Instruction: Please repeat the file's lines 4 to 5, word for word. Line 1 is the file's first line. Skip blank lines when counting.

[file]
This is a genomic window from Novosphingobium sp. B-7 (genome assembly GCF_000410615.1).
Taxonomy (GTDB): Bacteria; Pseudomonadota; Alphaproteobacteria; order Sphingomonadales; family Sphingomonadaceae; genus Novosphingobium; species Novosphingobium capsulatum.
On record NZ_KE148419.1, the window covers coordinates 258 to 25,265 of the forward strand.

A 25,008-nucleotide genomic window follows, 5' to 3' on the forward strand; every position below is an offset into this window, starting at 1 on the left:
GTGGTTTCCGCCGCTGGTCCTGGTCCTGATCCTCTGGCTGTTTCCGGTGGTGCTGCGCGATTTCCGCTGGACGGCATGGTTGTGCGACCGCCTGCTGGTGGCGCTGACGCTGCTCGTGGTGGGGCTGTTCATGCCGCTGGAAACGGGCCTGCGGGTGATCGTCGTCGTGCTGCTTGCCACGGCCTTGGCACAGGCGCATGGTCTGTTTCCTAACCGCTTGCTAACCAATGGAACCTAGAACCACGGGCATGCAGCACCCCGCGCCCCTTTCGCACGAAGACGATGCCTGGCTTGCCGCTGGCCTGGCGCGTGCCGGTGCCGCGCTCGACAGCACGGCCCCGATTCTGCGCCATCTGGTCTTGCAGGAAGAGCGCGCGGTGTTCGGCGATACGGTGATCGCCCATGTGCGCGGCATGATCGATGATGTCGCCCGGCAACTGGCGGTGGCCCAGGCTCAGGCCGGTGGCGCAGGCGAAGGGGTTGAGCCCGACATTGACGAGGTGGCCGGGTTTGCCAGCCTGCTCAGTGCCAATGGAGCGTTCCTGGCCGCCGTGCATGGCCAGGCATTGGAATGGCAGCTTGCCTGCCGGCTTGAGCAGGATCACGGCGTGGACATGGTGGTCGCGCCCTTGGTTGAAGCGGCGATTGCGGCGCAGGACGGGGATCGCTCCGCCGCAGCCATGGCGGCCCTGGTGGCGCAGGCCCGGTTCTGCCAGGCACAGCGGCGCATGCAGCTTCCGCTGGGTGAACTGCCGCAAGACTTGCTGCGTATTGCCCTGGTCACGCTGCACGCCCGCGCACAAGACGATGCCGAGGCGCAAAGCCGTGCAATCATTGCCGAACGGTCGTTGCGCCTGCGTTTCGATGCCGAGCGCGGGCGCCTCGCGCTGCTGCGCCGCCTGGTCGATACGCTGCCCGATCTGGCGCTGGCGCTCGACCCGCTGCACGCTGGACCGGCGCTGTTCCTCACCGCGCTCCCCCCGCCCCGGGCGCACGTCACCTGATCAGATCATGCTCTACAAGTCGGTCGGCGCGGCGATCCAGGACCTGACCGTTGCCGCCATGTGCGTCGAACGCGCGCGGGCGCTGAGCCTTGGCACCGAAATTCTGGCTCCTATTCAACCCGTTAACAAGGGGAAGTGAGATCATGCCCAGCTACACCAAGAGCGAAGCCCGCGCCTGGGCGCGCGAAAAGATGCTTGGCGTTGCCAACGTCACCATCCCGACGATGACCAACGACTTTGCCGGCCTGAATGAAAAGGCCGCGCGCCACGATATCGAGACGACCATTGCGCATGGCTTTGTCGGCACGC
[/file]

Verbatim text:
A 25,008-nucleotide genomic window follows, 5' to 3' on the forward strand; every position below is an offset into this window, starting at 1 on the left:
GTGGTTTCCGCCGCTGGTCCTGGTCCTGATCCTCTGGCTGTTTCCGGTGGTGCTGCGCGATTTCCGCTGGACGGCATGGTTGTGCGACCGCCTGCTGGTGGCGCTGACGCTGCTCGTGGTGGGGCTGTTCATGCCGCTGGAAACGGGCCTGCGGGTGATCGTCGTCGTGCTGCTTGCCACGGCCTTGGCACAGGCGCATGGTCTGTTTCCTAACCGCTTGCTAACCAATGGAACCTAGAACCACGGGCATGCAGCACCCCGCGCCCCTTTCGCACGAAGACGATGCCTGGCTTGCCGCTGGCCTGGCGCGTGCCGGTGCCGCGCTCGACAGCACGGCCCCGATTCTGCGCCATCTGGTCTTGCAGGAAGAGCGCGCGGTGTTCGGCGATACGGTGATCGCCCATGTGCGCGGCATGATCGATGATGTCGCCCGGCAACTGGCGGTGGCCCAGGCTCAGGCCGGTGGCGCAGGCGAAGGGGTTGAGCCCGACATTGACGAGGTGGCCGGGTTTGCCAGCCTGCTCAGTGCCAATGGAGCGTTCCTGGCCGCCGTGCATGGCCAGGCATTGGAATGGCAGCTTGCCTGCCGGCTTGAGCAGGATCACGGCGTGGACATGGTGGTCGCGCCCTTGGTTGAAGCGGCGATTGCGGCGCAGGACGGGGATCGCTCCGCCGCAGCCATGGCGGCCCTGGTGGCGCAGGCCCGGTTCTGCCAGGCACAGCGGCGCATGCAGCTTCCGCTGGGTGAACTGCCGCAAGACTTGCTGCGTATTGCCCTGGTCACGCTGCACGCCCGCGCACAAGACGATGCCGAGGCGCAAAGCCGTGCAATCATTGCCGAACGGTCGTTGCGCCTGCGTTTCGATGCCGAGCGCGGGCGCCTCGCGCTGCTGCGCCGCCTGGTCGATACGCTGCCCGATCTGGCGCTGGCGCTCGACCCGCTGCACGCTGGACCGGCGCTGTTCCTCACCGCGCTCCCCCCGCCCCGGGCGCACGTCACCTGATCAGATCATGCTCTACAAGTCGGTCGGCGCGGCGATCCAGGACCTGACCGTTGCCGCCATGTGCGTCGAACGCGCGCGGGCGCTGAGCCTTGGCACCGAAATTCTGGCTCCTATTCAACCCGTTAACAAGGGGAAGTGAGATCATGCCCAGCTACACCAAGAGCGAAGCCCGCGCCTGGGCGCGCGAAAAGATGCTTGGCGTTGCCAACGTCACCATCCCGACGATGACCAACGACTTTGCCGGCCTGAATGAAAAGGCCGCGCGCCACGATATCGAGACGACCATTGCGCATGGCTTTGTCGGCACGC